The nuclei recoil spectrometry, similar to the RBS method allows to produce the absolute analysis. At the same time, it is possible to use standard samples attested by the precision weighting. We used TiH0.98 as the similar etalon. Figure 31 shows NER spectra of the etalon and some perovskite structures. Data obtained from the etalon spectrum allows to evaluate the hydrogen content in studied perovskite structures. It is very strange but the hydrogen atoms concentration in the SrTiO3 monocrystalline structure was near 4% at. Similar hydrogen content was detected in the BSTO film deposited on MgO substrate. The BSTO film deposited on the silicon substrate had smaller hydrogen atoms in its structure (near 1% at.). Evaluation of the hydrogen atoms in surface absorbed layers shows that the film has the C1H1 composition. NER measurements are characterized by specific conditions. The helium ion beam energy must be higher as 1.5 MeV. At smaller energy of the beam some experimental and interpreting difficulties appear.

Figure 31.

Nuclei elastic recoil spectra of the TiH0.98 weighting etalon (a) and some perovskite structures (b) collected in the specific geometry allowed to fix the hydrogen atoms recoil. Hydrogen recoil spectrum for SrTiO3monocrystal (●), for BSTO film on MgO substrate (▲), for BSTO film Si substrate (♦). Measurement geometry is presented on insert. Energy step 3.8 keV/channel.


6. Nuclear reaction analysis application for the material study

Nuclear reactions excited by high energy ion beams can have the resonance nature and can demonstrate the threshold characteristics[39]. It is the isotopically sensitive methods. Some nuclear reactions have the practical significance. It is the 27Al(p,γ)28Si famous resonance reaction, which uses for the ion beam accelerator calibration [40]. Nuclear reaction analysis (NRA) is mostly used for the light element diagnostics in material. In our work we applied the 11B(p,α)8Be nuclear reaction for study of the electro-rocket engine function peculiarities [41]. The main investigation task of the study was the elements spatial distribution determination in the engine output jet. The engine discharge chamber was manufactured from the material elaborated on the BN base composition. So, it is expected that the main admixture element in the xenon jet will be boron. For the boron spatial distribution in the engine jet, we used the Be plates set arranged on different angles about the jet propagation line. The deposit on the Be plates was analyzed by the boron resonance reaction. Cross-section energy dependence of the reaction is presented in Figure 32a [42]. Figure 32b shows the pattern of our measurements, which allowed to evaluate the boron spatial distribution in the jet of electro-rocket engine. Similar investigations are very effective but are very expensive. At the same time, it is useful to have a grasp about possibilities of NRA methods application and atomic detection limits determination on base of the real nuclear reaction use. Table 1 presents the information about the most useful reaction applied for the light element diagnostics.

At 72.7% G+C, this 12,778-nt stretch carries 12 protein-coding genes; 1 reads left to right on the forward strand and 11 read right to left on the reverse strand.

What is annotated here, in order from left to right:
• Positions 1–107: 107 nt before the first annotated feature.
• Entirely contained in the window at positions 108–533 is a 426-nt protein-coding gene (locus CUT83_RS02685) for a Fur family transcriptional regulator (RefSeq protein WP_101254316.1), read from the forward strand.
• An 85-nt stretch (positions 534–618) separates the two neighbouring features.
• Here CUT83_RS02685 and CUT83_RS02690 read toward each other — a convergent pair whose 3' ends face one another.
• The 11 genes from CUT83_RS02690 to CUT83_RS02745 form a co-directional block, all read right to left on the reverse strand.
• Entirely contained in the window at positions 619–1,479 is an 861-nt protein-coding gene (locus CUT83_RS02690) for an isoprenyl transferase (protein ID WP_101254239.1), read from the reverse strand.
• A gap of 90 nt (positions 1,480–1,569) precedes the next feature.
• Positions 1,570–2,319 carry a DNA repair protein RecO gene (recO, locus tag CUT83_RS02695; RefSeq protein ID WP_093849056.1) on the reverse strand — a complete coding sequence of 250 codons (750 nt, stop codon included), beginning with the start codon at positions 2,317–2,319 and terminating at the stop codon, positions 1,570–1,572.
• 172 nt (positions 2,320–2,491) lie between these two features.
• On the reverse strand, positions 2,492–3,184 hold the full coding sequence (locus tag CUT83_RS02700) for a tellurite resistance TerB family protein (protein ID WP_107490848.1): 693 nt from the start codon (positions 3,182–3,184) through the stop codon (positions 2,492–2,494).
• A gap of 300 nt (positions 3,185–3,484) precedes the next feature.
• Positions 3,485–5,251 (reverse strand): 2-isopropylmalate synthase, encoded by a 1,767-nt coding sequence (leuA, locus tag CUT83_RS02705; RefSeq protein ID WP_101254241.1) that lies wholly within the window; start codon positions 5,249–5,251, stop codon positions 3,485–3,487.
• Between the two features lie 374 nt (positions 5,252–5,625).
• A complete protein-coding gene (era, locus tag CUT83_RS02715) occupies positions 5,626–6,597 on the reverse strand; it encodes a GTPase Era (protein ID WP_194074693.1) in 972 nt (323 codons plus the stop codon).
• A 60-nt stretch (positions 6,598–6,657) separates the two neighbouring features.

Figure 32.